You often use paper from Japan, what is so special about the paper you can source from Japan?
- It’s just that Sheila! it’s from Japan. I use only papers brought back from Japan with the view that I am adding a fragment of my visit to the painting. Each piece was carefully selected, from thousands of varieties. The experience alone of choosing paper was amazing and each hand picked sheet has become of value to me. I also experienced traditional paper making techniques so understand what goes into it. Consequently I use these papers with great consideration. It’s quite funny really and a long standing joke that when I was given gifts from Japan I liked the paper it was wrapped in more than the gift inside! Little did I know that I would be lucky enough to end up painting using such delights.
You have exhibited widely around Scotland but you regularly have exhibitions here, in Dundee at the Botanic Gardens Gallery. How important is it for you to exhibit regularly?
- It’s been a great experience exhibiting with the RSW in Edinburgh, Glasgow, Ayr and Forfar, with the RGI, as an artist member of PAI and recently in Italy. To move forward on my painting journey and maintain the flow of ideas I find it essential to have goals to work towards. Exhibitions are a big part of this process. I enjoy painting in the gallery during my solo exhibition each year at Dundee Botanic Gardens. It’s of great value to get feedback, interact with the public and let them be part of it. I’ve had Japanese visitors. People come to share their experiences of Japan and ones who join in with visitors participation activities. It has become important for me to include my audience in exhibitions. People create an energy within me that I gather and utilise later when I’m painting. Regular exhibitions mean more deadlines resulting in more energy.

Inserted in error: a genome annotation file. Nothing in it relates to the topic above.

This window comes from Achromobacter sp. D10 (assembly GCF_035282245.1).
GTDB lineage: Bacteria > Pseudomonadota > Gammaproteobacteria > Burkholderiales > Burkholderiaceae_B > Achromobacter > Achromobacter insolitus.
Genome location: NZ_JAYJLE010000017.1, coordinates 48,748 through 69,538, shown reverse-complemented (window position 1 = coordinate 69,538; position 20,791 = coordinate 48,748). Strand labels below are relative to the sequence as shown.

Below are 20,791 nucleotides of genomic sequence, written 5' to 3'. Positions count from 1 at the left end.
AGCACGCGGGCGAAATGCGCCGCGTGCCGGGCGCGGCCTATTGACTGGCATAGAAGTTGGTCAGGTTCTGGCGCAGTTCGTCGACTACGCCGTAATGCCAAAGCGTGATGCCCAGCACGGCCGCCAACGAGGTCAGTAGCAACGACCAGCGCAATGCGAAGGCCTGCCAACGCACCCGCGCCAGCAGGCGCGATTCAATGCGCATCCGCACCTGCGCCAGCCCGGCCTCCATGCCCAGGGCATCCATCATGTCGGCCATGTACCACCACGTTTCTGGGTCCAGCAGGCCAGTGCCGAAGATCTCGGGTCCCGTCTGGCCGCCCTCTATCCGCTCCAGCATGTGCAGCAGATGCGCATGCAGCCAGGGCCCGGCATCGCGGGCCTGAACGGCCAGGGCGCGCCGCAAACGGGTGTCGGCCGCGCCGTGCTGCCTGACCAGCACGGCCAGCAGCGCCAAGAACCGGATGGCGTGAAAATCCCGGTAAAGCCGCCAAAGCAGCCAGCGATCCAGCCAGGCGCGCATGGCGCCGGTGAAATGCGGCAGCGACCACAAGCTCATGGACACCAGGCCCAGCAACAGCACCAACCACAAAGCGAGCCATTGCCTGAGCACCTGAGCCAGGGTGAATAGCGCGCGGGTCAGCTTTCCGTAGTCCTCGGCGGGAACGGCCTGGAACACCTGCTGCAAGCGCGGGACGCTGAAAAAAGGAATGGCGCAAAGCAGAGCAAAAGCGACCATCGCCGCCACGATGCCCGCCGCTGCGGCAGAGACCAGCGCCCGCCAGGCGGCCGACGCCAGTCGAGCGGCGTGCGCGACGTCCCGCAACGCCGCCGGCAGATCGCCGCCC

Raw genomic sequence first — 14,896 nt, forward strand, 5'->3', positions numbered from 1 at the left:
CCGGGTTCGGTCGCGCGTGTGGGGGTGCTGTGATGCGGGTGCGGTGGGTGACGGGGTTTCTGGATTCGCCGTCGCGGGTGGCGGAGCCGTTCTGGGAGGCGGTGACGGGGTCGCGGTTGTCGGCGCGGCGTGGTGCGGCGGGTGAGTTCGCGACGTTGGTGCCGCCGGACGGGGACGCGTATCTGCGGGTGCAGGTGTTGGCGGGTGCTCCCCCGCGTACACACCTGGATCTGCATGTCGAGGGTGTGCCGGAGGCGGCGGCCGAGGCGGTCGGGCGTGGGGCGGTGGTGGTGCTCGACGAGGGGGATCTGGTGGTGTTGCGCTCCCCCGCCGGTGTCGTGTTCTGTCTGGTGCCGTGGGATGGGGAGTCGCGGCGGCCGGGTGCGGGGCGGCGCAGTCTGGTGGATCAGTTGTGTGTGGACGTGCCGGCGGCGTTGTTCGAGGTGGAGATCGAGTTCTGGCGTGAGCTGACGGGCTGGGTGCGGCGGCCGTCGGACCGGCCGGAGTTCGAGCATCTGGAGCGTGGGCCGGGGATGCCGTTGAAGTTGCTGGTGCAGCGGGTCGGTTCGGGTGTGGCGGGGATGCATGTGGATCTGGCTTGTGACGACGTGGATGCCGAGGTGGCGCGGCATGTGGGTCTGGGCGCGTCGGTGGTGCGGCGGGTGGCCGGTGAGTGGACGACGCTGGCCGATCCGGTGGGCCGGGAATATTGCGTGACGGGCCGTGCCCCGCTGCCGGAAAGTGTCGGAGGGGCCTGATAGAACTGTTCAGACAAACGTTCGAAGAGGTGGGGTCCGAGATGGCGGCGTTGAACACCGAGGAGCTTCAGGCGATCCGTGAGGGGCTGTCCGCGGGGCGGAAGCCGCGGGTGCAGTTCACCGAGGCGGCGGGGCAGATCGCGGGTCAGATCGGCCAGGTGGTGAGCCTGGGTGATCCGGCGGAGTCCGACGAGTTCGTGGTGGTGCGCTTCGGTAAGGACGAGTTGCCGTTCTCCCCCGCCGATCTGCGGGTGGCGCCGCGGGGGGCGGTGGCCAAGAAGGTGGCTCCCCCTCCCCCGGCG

Any exciting exhibiting plans or trips to Japan in the offing?
- I’m very excited to have started preparing for my next solo show ‘ Journey in Japan ‘ from 2nd – 16th June 2019 at Dundee Botanic Gardens. I have some beautiful kimonos and sketches that I am really looking forward to incorporating in my work. A trip to Japan is on the cards for next autumn. I think it will be different from our summer and spring visits. Colour will be my main reason for visiting. It’s also convenient for our Japanese friends. Although we only spend a few days with them they are an inspiration, invaluable guides, a source of local stories, tradition and information.
Thank you, I’ll look forward to seeing the work you produce after your next trip to the Far East and to the exhibition next year. I’m sure as a source of creative inspiration, Japan has endless possibilities for future work for many years. Your paintings and other pieces are so vibrant and I like how you sometimes add small pieces of collaged Japanese papers to the surface of some of the paintings which add beautiful patterned areas. So thank you very much, Liz, for taking the time to speak with me and allowing me to see some of your recent paintings.
If you would be interested to see some more of Liz’s work, please have a look at Liz’s website from the link here to Liz’s website and at the link above. Every year as well as her solo and group exhibitions, Liz opens her studio in Perth Open Studios which is a lovely opportunity to see her working space and look out on to the Japan-inspired garden she and her husband have created.